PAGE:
Ricin: A bioterror agent with few real victims
Ricin: A bioterror agent with few real victims
Apr. 17, 2013
WASHINGTON (AP) — Ever since the anthrax and terrorist attacks of Sept. 11, 2001, the poison ricin has at times been lumped in with other bioterrorism agents because it comes from a relatively common plant and seems easy to make.
But the reality is that ricin has created far more scares than victims and is more a targeted poison — an assassin's tool — than something to attack lots of people.
Preliminary tests of a suspicious substance in a letter addressed to President Barack Obama indicates ricin, the FBI said Wednesday. That comes after an envelope addressed to Sen. Roger Wicker, R-Miss., tested positive Tuesday for ricin after being received at a mail processing plant in suburban Maryland. In 2004, ricin was discovered in the sorting area of a mail room in a Senate office building.
Ricin is derived from the castor plant that makes castor oil. What makes it scary is that there is no antidote and it is at its deadliest when inhaled. It is not contagious.
Of all the biological and chemical terror agents, "it is one of the least significant; it is a poison," said University of Maryland bioterrorism expert Milt Leitenberg.
Leitenberg said he was hard pressed to remember any case when an initial chemical test that showed the presence of ricin actually turned out to be ricin. Nearly every time it is a false alarm. The Centers for Disease Control and Prevention said there's a rapid detection test for ricin that takes 6 to 8 hours, but the more complete test — the ricin toxin test — takes about 48 hours to perform and the availability of cultured cells to do the test could be a problem getting it done that fast. That second test is "considered the best test for determining the presence of ricin," the CDC said in a fact sheet on ricin.
Still, a draft of a 2010 Homeland Security Department handbook lists only one person killed by ricin. And that was a political assassination, in 1978, of a Bulgarian dissident who was injected — via specialized secret-agent style umbrella— with a ricin pellet. The CDC said others have been killed, but also by injection.
People have been poisoned with ricin after eating castor beans, but it is not as well absorbed through the digestive track as it is when it is injected or inhaled, according to the CDC.
The CDC categorizes ricin as a "Class B" threat, which is the agency's second-highest threat level. It ranks behind anthrax, botulism, plague, smallpox, tularemia and viral hemorrhagic fevers.
It can be aerosolized, released into the air and inhaled. The Homeland Security handbook says the amount of ricin that fits on the head of a pin is enough to kill an adult if properly prepared. That's the issue with both the Obama and Wicker letters, where the concern is that the poison somehow gets from the letter into the body, usually by inhalation or by it getting on someone's hands and then into someone's mouth.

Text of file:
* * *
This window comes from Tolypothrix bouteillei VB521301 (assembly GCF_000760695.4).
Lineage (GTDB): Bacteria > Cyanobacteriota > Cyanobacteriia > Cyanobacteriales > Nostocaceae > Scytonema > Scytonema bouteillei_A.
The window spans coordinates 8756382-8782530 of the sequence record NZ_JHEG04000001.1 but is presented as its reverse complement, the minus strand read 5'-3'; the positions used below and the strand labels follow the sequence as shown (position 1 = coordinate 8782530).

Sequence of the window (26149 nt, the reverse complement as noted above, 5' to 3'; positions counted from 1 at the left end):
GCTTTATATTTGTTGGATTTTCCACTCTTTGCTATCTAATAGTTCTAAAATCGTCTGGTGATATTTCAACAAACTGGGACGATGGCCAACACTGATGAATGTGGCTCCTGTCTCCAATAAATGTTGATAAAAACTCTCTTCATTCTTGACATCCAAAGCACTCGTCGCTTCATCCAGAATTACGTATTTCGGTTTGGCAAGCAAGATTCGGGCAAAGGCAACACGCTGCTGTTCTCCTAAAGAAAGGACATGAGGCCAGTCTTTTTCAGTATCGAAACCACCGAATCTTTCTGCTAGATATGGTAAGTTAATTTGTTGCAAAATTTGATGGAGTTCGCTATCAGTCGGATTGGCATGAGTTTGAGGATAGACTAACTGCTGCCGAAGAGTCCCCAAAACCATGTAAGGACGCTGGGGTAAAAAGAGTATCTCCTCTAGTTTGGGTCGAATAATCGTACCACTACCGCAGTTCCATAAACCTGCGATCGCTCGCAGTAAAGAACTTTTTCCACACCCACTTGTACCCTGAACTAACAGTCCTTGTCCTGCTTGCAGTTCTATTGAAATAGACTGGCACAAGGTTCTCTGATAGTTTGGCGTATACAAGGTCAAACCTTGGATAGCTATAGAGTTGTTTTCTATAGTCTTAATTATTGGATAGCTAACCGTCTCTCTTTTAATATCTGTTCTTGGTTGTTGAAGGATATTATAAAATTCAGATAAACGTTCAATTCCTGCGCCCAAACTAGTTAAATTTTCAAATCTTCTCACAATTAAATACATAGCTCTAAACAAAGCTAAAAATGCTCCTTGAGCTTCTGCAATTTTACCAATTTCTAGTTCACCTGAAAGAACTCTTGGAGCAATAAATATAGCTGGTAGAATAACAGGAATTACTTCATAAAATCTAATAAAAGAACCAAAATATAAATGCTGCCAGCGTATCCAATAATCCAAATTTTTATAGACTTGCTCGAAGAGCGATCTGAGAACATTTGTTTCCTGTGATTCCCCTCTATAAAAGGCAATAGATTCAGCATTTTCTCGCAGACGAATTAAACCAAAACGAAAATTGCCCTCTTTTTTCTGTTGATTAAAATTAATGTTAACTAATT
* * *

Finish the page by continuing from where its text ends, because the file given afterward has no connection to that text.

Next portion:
People need to put things in perspective, said Dr. Patricia Quinlisk, the medical director of the Iowa Public Health Department who has served on several federal bioterrorism boards. "Making ricin into something that can be released from an envelope into the air, be the right size to be inhaled and stick in the lungs "is a lot to get right, especially if you are not a bioterrorism specialist and know how to do that. It's not something you can do in your garage."
"It's harder for these things to happen than most people think," Dr. Quinlisk said Wednesday. It isn't as easy as popular online handbooks say it is, Leitenberg said.
The list of ricin terror acts in the Homeland Security handbook includes several people who obtained or made ricin.
"Ricin is best suited for small-scale attacks rather than mass-casualty scenarios," the Homeland Security handbook said. It says the best "route of exposure" is injection into the bloodstream, like in the Bulgarian case.
The Homeland Security handbook also says inhaling ricin is more dangerous than eating it, but "formulating ricin powder to produce the necessary size to be efficiently disseminated via aerosol requires technical skill."
Ricin powder, the handbook says, "could also be delivered to indoor targets via letters or packages."
If a person is exposed to ricin, his or her clothing should be removed and the person should be washed vigorously with soap and water and get medical attention, the Homeland Security handbook says.
The Centers for Disease Control and Prevention ricin facts: http://www.bt.cdc.gov/agent/ricin/qa.asp
Seth Borenstein can be followed at http://twitter.com/borenbears